Offering yet another reason to buy an iPad (but wait until January for the rumored new iPads with neyrinck_v-control_pro.giffaster processing and better battery life) Neyrinck has introduced V-Control and V-Control Pro. The apps, downloadable from the iTunes store ($19.99/$49.99), provide access to transport, editing, and mixing functions of any Pro Tools system connected to a Wi-Fi network. V-Control provides core features for portable, mouse-free recording and mixing while V-Control Pro provides fully-featured, professional control comparable to expensive hardware control surfaces. Both apps utilize the iPad surface and the iOS operating system to provide innovative features such as a big counter overlay, swipe gesturing to bank channels, and a popover plug-in editor.

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Pro Tools 9: OPEN for business

Thursday afternoon, in a worldwide pre-AES convention press/user event at the W Hotel in San pro_tools_9_box.gifFrancisco, Avid released the latest version of Pro Tools that fulfills the wish lists of users and then some. Completely re-written and compatible with Windows 7 and Apple OS X Snow Leopard (exclusive), the next generation of Pro Tools software offers more capability and flexibility than ever before. The new version replaces Pro Tools LE and spans upwards to Pro Tools HD TDM (Pro Tools M-powered remains untouched for now.)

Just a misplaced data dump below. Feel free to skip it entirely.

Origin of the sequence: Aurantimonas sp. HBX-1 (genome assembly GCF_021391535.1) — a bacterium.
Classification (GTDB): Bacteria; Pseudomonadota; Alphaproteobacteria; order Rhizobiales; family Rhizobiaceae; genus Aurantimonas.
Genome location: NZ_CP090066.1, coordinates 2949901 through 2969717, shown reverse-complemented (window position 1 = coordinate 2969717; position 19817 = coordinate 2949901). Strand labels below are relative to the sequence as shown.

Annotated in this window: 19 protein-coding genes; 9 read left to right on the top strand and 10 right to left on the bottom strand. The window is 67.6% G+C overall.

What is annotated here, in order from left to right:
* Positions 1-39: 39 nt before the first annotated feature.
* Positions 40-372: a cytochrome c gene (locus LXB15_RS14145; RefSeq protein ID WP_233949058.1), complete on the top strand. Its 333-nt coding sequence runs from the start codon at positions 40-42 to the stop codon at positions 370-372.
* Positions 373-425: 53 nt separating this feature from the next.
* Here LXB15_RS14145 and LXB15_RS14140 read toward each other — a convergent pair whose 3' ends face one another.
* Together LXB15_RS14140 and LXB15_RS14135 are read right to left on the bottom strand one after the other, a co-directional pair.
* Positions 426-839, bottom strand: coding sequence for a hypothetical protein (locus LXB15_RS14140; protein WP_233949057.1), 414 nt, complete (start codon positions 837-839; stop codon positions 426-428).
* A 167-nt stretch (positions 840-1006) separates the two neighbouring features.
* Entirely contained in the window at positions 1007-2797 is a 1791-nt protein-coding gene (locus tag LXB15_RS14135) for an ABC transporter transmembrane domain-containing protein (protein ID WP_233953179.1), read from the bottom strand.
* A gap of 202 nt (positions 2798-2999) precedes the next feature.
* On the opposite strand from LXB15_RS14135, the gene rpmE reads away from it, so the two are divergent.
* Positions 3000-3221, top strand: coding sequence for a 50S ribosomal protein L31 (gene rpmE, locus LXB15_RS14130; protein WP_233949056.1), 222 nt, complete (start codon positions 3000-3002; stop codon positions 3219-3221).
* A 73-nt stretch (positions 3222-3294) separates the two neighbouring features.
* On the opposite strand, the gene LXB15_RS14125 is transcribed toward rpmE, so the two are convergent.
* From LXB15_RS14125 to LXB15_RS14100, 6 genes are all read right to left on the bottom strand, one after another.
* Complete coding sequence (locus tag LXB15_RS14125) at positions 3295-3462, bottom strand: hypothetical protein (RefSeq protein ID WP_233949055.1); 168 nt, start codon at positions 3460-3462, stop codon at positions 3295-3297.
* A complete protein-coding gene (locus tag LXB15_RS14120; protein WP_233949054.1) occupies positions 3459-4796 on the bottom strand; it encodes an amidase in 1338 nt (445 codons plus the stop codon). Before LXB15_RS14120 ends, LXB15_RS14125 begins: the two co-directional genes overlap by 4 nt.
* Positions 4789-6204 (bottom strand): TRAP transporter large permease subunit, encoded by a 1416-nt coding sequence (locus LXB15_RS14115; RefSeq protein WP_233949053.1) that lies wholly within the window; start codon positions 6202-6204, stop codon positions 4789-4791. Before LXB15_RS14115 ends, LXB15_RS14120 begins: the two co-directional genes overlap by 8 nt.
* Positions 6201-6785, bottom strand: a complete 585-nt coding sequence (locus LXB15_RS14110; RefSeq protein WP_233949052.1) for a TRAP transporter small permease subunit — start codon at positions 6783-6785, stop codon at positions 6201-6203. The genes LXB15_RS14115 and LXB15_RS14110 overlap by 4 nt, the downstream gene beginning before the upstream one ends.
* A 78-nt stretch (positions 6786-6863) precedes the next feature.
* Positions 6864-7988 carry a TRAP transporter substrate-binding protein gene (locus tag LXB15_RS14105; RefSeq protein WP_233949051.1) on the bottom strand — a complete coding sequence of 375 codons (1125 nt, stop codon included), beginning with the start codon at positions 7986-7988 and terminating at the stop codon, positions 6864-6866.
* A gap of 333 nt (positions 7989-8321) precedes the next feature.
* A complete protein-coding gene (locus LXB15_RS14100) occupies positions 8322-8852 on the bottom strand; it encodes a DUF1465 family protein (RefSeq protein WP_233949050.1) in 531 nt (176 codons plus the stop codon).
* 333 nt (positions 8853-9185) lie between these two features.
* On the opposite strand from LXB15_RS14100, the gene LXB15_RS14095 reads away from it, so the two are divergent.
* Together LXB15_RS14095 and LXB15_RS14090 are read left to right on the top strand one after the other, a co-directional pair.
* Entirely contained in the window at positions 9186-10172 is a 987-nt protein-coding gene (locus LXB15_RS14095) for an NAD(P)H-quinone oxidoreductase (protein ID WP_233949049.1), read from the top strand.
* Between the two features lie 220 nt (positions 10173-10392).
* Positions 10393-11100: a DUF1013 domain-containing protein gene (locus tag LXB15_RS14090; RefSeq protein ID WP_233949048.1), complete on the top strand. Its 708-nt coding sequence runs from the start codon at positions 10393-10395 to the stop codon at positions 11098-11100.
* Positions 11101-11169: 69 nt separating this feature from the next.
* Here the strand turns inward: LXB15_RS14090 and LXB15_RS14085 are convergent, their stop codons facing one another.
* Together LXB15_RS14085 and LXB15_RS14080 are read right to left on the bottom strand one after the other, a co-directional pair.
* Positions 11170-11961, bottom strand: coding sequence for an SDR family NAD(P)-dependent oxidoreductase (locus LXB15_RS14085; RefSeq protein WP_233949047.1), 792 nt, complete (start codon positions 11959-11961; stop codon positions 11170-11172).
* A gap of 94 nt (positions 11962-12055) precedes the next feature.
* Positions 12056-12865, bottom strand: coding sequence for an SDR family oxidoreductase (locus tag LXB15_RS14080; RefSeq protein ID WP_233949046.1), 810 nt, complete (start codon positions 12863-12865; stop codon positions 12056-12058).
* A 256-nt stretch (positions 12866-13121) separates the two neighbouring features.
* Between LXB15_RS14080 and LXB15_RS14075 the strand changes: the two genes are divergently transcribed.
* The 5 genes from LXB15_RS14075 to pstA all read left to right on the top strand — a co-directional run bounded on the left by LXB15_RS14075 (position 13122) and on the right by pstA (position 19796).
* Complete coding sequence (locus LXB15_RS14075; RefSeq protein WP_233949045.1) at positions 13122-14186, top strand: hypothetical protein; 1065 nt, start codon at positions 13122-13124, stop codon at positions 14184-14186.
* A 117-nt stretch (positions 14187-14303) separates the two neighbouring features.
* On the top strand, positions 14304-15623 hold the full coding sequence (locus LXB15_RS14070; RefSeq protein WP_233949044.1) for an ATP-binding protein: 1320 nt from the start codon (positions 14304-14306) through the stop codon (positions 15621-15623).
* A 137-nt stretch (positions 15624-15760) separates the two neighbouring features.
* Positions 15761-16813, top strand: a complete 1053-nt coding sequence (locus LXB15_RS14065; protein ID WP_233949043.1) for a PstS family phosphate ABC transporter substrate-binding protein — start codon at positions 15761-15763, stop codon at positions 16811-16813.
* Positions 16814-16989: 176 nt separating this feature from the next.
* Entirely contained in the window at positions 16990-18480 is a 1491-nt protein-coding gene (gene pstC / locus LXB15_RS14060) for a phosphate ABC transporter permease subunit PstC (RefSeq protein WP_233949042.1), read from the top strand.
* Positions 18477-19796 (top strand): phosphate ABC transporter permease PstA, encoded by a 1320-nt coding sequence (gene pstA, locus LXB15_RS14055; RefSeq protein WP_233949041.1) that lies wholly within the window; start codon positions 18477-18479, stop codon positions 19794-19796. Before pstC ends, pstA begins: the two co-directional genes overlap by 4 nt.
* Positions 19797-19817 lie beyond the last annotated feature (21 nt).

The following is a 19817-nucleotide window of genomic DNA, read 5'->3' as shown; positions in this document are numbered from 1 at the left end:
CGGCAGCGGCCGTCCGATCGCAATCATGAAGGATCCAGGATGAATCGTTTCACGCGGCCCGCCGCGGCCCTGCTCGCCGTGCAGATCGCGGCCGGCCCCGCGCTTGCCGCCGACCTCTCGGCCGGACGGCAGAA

Features include:

Compatibility with any audio interface including ASIO and Core Audio compliant devices (yes you can run PT9 without an audio interface by simply plugging in the new iLok interface)

Complete EuCon integration

ADC (Auto Delay Compensation)

Timecode OMF/AAF/MXF and MP3 export support

96 stereo tracks, 256 buses, 64 instrument tracks

If Pro Tools 9 for $599 is not enough for your workflow, you can step it up with the Complete Production Toolkit for an extra $1,299. This enables you to do virtually everything that Pro Tools 9 TDM can do, excepting HEAT and TDM plug-in integration. One of the questions that came up at the event was, “can you ‘freeze’ the effects of TDM/HEAT and port it down to non-TDM systems and the answer was “we’re working on it”.”

Prices are as follows:
Pro Tools 9 (stand alone SKU) $599
LE to Pro Tools 9 crossgrade $249
MP to Pro Tools 9 crossgrade $349
Pro Tools HD 9 upgrade $349
DVTK to CPTK2 $299
MPTK to CPTK2 $1,599